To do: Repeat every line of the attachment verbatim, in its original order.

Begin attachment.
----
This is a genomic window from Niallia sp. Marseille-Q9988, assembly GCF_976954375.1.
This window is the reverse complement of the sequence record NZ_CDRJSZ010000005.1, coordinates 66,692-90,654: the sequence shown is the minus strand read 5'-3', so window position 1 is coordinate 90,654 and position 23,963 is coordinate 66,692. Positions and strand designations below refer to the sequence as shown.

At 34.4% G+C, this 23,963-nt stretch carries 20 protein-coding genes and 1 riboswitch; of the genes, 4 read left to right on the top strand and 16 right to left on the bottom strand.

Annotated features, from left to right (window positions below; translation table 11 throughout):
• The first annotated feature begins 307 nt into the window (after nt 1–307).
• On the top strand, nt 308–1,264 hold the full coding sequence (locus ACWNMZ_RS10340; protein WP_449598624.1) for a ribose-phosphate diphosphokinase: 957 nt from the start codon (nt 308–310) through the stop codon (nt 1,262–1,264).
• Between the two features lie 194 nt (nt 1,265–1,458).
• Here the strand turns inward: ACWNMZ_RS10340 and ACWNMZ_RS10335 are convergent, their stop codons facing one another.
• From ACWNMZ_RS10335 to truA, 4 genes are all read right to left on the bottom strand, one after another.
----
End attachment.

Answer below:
This is a genomic window from Niallia sp. Marseille-Q9988, assembly GCF_976954375.1.
This window is the reverse complement of the sequence record NZ_CDRJSZ010000005.1, coordinates 66,692-90,654: the sequence shown is the minus strand read 5'-3', so window position 1 is coordinate 90,654 and position 23,963 is coordinate 66,692. Positions and strand designations below refer to the sequence as shown.

At 34.4% G+C, this 23,963-nt stretch carries 20 protein-coding genes and 1 riboswitch; of the genes, 4 read left to right on the top strand and 16 right to left on the bottom strand.

Annotated features, from left to right (window positions below; translation table 11 throughout):
• The first annotated feature begins 307 nt into the window (after nt 1–307).
• On the top strand, nt 308–1,264 hold the full coding sequence (locus ACWNMZ_RS10340; protein WP_449598624.1) for a ribose-phosphate diphosphokinase: 957 nt from the start codon (nt 308–310) through the stop codon (nt 1,262–1,264).
• Between the two features lie 194 nt (nt 1,265–1,458).
• Here the strand turns inward: ACWNMZ_RS10340 and ACWNMZ_RS10335 are convergent, their stop codons facing one another.
• From ACWNMZ_RS10335 to truA, 4 genes are all read right to left on the bottom strand, one after another.